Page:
Too often, he says “it sounded like we were dismissing people who were critical of New Labour and saying they were mad … How on earth are you going to persuade people of a case if you don’t meet them where they are?”
The Blairite old guard, I suggest, don’t get that message. “Blair does.” Then why would he tell Corbyn sympathisers to get a heart transplant? As Umunna says, the former leader later offered a much more nuanced view. So he got it wrong first time? “People got it wrong.”
As for the question of how Labour modernisers could get it right, Umunna might be the first to admit that the ideas on offer seem amorphous compared to Corbyn’s clearcut prospectus. The future direction will “draw on New and Blue [Labour].” His party, Umunna believes, must emulate the Tories, who incubated ideas in a range of think tanks and in-house policy units before “grabbing the best of those new ideas.”
As he has previously said, he favours asking Arnie Graf, Ed Miliband’s sidelined community organiser, to mobilise those new members amenable to centrist policy. “The worst thing that could happen would be if the new joiners were a flash mob who came in and left after the result.” There seems little sign of that happening while Corbyn is still able to command the excitement that eludes Labour’s beleaguered moderates.
Where will the focus be for the radical thinking that Umunna’s own sub-group plans to undertake? “A lot of it will revolve round the conception of the state and what it can do in an era of globalisation. And secondly, how can we make supranational co-operation much more meaningful and effective.
“If we set ourselves up as an alternative [to Corbyn], I’m not sure that will win over the movement. We want to feed powerful ideas into the debate, and hopefully the leadership will run with them. We shouldn’t be seen as an opposition. I know this is going to be a difficult thing to pull off because inevitably the media will be looking to juxtapose one view against another, but there may be quite a lot of common ground. I agree with Jeremy Corbyn that we have to change the culture of the Labour party.”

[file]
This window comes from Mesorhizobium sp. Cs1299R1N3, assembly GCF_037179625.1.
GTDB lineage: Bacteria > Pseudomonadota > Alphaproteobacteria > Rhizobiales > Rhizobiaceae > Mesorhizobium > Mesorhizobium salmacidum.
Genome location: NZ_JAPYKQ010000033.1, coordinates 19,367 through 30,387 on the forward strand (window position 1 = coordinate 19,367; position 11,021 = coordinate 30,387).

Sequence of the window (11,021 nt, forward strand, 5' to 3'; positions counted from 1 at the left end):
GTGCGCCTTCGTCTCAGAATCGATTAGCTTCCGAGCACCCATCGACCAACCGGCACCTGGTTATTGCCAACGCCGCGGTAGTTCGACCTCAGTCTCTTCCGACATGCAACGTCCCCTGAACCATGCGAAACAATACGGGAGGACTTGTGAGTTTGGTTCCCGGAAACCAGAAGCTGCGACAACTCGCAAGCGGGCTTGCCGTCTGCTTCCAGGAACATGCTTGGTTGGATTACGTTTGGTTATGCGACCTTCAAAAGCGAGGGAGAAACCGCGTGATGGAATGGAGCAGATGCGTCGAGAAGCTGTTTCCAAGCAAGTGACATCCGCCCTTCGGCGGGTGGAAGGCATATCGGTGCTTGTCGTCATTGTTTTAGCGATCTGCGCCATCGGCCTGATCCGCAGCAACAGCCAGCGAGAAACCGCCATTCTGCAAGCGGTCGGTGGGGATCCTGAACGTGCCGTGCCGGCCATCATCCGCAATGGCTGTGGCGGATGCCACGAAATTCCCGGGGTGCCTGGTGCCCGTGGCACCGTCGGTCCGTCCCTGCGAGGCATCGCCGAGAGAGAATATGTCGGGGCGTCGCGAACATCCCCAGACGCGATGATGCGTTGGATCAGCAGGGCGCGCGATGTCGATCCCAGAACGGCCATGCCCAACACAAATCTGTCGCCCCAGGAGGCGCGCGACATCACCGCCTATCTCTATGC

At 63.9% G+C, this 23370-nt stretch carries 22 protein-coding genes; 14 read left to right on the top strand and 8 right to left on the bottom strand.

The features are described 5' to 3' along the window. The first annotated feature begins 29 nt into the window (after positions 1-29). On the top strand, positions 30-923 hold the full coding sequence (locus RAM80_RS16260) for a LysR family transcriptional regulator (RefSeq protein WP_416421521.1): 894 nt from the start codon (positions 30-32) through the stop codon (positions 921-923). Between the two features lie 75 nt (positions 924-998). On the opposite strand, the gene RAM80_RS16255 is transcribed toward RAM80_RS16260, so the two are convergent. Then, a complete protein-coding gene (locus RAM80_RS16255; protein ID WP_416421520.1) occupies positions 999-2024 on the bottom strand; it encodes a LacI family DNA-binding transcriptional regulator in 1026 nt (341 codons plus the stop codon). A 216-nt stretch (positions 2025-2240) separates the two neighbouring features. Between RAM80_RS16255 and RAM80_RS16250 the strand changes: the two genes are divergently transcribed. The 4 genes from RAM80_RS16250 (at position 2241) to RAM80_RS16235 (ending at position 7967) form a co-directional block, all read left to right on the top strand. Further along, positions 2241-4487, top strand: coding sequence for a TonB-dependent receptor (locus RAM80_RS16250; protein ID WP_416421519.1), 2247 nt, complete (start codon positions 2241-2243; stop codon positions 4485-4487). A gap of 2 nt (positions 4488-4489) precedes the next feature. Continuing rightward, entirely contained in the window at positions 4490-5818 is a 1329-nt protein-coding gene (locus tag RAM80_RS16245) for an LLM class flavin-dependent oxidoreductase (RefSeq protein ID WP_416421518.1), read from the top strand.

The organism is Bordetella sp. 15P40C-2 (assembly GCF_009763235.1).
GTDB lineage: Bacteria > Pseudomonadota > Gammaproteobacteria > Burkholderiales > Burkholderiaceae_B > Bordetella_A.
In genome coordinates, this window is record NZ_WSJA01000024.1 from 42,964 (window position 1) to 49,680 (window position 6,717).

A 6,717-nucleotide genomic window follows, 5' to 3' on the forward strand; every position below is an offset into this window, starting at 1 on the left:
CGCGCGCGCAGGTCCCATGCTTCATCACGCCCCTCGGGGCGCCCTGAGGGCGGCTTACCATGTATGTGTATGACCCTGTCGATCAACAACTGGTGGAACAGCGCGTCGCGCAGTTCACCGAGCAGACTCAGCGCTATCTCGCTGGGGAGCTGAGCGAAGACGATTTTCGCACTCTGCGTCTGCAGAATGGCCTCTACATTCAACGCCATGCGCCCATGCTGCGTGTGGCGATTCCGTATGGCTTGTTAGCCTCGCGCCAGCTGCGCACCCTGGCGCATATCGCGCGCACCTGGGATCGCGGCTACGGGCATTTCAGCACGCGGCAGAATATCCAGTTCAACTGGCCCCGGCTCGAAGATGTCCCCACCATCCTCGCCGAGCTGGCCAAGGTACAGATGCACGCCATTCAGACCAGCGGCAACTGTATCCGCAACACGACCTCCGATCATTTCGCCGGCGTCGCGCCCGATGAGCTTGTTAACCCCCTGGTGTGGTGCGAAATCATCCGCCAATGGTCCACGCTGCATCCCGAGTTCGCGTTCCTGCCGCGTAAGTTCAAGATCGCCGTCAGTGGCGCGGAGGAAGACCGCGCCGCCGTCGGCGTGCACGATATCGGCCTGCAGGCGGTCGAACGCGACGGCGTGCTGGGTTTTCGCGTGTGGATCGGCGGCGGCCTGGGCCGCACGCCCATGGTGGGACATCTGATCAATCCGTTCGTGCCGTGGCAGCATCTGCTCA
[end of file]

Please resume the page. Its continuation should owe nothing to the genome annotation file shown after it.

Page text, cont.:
But as Umunna warns, sooner or later Labour will have to confront the question of how it gets elected again. “I believe very strongly that there isn’t a choice to be made between your values and principles and being popular and plausible. The two are mutually dependent. That is why Keir Hardie and the party founders were clear that Labour was there to take government in order to deliver for the people. Now Jeremy has won, it will be good to have the debate about how Labour gets into office.”
How, with Corbyn at the helm, will it all end? “Whether we get back into office depends on the programme. I’m very clear that a Labour government is better than a Tory one.” It is conceivable, he believes, that Corbyn will lead the party into power in 2020. “Anything is possible as the last few months have shown. I wouldn’t want to make any predictions about the next general election.”
In the next few months, it will become clearer whether Labour is heading for victory or for the wilderness years that gave rise to civil unrest. Whichever scenario prevails, Chuka Umunna, the candidate who escaped the maelstrom, will be waiting for his second chance.